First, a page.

Across the years Visual Studio has evolved and some of the standard settings have evolved with it. Some for better, some for the worse.
The following are some fixes that I apply to my installations of Visual Studio to render it more productive for my needs.
Some of the shortcuts are related to Visual Assist X, a plug-in that greatly enhances code navigation and simplifies refactoring of C++ code.
This should be already set to Visual C++ 6 if one picked C++ Development on first run.
The new "Window.NextDocumentWindowNav" is lame and slows you down. Reverting to the old Ctrl+Tab behavior allows to flip through all open documents quickly, by glancing at the content, rather than the file name.
Hold down Ctrl and press Tab to advance to documents sequentially. After Ctrl is released, next time Ctrl+Tab is presed again, it will show next what was the visible document when Ctrl+Tab was previously used.
This allows to cycle quickly between a small subset of the opened documents (becomes a natural way to browse code, assuming that one has code properly split into many files ;)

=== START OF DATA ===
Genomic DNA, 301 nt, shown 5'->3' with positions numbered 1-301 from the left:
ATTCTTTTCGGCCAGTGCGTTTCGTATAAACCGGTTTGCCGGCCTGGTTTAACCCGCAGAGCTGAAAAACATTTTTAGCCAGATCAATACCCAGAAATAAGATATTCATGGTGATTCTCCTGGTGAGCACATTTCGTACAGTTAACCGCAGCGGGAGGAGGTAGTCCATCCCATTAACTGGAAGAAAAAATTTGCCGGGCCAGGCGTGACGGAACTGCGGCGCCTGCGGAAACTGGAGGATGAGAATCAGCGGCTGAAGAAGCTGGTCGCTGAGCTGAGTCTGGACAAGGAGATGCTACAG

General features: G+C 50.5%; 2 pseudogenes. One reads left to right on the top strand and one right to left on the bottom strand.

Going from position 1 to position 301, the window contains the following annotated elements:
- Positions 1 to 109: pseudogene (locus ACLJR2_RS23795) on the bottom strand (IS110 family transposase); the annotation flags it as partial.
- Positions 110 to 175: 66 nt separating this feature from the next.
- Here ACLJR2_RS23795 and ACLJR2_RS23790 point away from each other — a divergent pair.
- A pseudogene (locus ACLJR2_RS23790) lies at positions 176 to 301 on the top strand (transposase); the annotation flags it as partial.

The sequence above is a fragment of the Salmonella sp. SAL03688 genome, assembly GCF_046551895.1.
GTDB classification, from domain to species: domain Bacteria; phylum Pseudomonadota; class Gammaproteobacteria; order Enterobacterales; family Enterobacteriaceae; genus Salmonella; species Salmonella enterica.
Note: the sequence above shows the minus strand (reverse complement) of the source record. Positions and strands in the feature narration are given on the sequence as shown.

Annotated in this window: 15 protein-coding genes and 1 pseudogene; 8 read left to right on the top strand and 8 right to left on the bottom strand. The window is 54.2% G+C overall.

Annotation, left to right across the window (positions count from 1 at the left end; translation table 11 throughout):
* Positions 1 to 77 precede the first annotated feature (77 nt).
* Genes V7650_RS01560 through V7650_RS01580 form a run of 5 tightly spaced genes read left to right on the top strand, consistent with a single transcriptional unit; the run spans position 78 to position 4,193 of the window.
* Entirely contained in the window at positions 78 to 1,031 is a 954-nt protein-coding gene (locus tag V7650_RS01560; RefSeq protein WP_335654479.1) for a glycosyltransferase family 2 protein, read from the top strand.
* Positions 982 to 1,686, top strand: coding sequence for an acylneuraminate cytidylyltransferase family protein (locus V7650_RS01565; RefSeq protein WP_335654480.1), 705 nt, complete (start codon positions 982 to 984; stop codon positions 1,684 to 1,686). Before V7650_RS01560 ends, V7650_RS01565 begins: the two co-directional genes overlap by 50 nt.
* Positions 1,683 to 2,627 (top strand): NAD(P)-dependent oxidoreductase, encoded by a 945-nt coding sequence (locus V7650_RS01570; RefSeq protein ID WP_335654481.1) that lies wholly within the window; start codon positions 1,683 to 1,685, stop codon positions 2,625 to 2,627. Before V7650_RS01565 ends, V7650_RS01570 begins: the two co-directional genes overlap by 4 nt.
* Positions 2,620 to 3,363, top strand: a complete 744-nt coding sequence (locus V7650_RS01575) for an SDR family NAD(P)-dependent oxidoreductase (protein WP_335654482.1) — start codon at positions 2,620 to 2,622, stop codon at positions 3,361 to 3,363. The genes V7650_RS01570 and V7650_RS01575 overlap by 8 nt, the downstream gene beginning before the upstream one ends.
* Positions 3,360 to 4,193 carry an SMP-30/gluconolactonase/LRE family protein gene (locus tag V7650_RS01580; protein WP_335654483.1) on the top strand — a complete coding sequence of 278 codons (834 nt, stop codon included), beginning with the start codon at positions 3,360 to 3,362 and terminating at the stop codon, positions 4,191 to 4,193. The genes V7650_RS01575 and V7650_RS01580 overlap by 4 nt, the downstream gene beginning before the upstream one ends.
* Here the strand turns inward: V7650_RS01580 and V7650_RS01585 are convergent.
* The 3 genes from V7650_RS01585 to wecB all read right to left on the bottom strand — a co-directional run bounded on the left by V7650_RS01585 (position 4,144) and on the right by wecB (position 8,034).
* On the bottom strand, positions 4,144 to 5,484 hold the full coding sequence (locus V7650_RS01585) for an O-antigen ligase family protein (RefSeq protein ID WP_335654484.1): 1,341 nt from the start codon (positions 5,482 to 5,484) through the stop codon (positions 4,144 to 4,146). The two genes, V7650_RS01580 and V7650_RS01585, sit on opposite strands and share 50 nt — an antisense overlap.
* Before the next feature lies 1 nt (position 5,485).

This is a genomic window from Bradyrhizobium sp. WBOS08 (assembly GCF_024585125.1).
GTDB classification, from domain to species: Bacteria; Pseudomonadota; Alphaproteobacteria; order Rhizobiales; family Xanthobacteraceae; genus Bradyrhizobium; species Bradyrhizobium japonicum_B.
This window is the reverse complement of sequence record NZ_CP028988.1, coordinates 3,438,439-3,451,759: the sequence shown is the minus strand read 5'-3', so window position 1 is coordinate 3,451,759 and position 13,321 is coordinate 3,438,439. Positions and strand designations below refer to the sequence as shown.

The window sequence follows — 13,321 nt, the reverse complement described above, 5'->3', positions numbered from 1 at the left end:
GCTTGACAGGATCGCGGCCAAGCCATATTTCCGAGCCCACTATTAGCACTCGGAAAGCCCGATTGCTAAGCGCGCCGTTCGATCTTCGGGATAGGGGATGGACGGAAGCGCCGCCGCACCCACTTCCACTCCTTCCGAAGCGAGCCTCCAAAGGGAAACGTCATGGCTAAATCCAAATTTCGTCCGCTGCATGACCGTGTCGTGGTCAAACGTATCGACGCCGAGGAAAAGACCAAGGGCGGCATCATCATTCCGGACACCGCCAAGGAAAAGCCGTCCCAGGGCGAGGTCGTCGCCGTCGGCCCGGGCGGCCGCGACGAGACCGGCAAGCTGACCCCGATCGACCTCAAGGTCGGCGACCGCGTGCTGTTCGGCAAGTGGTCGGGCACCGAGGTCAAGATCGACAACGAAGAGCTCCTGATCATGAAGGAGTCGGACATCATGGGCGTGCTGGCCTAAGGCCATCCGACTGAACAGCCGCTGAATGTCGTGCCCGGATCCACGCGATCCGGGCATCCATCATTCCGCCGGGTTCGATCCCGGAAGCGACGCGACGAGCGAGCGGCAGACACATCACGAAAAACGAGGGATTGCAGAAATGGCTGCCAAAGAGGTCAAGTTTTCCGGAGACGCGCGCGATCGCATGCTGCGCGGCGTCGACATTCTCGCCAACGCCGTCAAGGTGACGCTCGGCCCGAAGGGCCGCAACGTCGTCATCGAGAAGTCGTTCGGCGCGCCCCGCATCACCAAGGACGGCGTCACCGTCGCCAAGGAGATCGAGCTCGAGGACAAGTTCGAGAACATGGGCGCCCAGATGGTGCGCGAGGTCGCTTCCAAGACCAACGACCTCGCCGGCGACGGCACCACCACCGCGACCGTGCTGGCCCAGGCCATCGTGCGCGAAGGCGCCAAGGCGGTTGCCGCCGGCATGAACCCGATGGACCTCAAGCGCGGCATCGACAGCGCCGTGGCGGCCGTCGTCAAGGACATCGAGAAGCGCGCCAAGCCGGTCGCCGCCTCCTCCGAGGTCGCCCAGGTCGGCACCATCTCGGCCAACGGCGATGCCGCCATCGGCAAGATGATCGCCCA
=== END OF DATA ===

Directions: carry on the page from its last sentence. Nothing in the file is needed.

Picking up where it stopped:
Makes it quick to close a document with the left hand alone (no need to reach for F4 with the right hand).
This is one of the most important features of Visual Assist X. It allows to find all references of a certain symbol. I use it constantly, so a dedicated shortcut is a must 8)
Allows to go back to the "found references" window without having to use the mouse. Then one can use the cursor keys and Enter to jump to another reference.
On some VS installations the standard Shift+Alt+O is overwritten by some Web site selection stuff (useless to C++ programmers).
While the standard Shift+Alt+S to find symbols works fine, I settled for the custom Ctrl+\ to find files.
See in real-time the "nearby" files to the one that is being edited. Especially useful if CPP and H files are kept in the same virtual folder in the project.
I usually have physical folders for src and include, but both headers and source files are put in the same virtual project folder.
If you need outlining, then maybe your file/function is too long...
To get a sense of where you are 8)
Personally I keep a ".vssettings" file around so that I can simply import all of the above settings and more, it into new installations of VS.
A copy of my recently exported ".vssettings" file can be found over at The Filez page.
To import the settings, choose Import and Export Settings... from the Tools menu.